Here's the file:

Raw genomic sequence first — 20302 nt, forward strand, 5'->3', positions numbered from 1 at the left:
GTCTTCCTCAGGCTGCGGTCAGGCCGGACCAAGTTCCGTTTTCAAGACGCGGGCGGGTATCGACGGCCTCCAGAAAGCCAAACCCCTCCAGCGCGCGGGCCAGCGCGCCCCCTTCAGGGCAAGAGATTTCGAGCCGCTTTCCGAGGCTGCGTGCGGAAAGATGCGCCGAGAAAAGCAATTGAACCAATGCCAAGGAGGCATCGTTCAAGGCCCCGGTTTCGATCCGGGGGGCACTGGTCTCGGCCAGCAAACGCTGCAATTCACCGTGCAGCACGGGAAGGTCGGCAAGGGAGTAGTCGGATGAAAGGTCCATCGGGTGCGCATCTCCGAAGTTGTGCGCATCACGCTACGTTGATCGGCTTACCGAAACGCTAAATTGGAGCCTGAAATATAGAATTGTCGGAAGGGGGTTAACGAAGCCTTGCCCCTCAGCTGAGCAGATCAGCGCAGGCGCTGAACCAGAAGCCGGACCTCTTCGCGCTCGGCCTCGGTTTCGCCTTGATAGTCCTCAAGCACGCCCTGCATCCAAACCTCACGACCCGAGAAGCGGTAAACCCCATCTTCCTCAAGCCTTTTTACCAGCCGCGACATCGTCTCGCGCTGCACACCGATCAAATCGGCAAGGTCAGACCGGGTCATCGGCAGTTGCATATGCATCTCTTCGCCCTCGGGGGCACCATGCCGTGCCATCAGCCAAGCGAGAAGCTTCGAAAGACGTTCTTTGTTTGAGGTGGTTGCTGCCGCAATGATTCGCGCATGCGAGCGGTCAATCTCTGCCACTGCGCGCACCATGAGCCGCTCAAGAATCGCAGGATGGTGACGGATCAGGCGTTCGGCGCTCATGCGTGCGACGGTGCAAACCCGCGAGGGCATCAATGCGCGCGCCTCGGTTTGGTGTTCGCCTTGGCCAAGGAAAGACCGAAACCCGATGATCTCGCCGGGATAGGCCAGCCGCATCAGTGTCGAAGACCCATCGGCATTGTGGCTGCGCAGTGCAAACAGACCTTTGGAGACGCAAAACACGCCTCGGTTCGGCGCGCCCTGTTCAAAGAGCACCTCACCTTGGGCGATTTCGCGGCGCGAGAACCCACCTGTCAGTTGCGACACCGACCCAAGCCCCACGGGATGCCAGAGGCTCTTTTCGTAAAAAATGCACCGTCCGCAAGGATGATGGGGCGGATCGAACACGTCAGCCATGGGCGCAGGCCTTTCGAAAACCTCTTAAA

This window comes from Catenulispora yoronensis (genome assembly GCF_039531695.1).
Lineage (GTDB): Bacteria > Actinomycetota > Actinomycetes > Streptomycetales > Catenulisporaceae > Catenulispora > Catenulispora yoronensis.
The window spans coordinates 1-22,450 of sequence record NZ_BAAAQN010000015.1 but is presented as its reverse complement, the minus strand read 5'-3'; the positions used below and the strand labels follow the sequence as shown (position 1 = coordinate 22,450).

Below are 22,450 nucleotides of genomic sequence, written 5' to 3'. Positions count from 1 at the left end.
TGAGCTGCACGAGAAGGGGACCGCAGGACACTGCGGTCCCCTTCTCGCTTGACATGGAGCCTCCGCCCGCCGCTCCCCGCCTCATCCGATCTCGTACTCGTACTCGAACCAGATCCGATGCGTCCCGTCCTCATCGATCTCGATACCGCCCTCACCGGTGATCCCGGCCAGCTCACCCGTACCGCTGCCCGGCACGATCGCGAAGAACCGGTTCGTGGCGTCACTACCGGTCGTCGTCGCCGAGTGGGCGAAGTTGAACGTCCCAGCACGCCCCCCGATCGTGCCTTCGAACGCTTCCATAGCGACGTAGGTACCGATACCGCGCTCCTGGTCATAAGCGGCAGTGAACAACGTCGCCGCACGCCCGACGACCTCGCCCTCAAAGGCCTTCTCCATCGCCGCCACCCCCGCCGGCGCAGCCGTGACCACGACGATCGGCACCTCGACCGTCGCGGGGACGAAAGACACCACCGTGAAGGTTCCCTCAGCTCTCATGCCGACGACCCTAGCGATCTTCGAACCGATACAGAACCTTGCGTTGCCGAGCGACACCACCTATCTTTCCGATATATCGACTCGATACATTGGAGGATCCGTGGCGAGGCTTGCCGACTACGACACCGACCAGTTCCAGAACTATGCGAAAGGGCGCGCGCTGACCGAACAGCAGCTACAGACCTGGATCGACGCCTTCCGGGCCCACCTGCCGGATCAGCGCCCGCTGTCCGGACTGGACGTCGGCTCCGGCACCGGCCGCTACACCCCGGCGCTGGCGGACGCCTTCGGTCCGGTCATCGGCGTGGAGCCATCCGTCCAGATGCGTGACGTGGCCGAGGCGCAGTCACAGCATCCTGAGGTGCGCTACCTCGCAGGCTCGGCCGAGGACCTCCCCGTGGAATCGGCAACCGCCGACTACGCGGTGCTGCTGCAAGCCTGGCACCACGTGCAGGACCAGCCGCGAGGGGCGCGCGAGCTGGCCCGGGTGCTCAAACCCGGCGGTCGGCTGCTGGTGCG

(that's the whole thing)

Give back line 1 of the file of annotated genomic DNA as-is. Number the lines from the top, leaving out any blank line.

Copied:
Raw genomic sequence first — 20302 nt, forward strand, 5'->3', positions numbered from 1 at the left: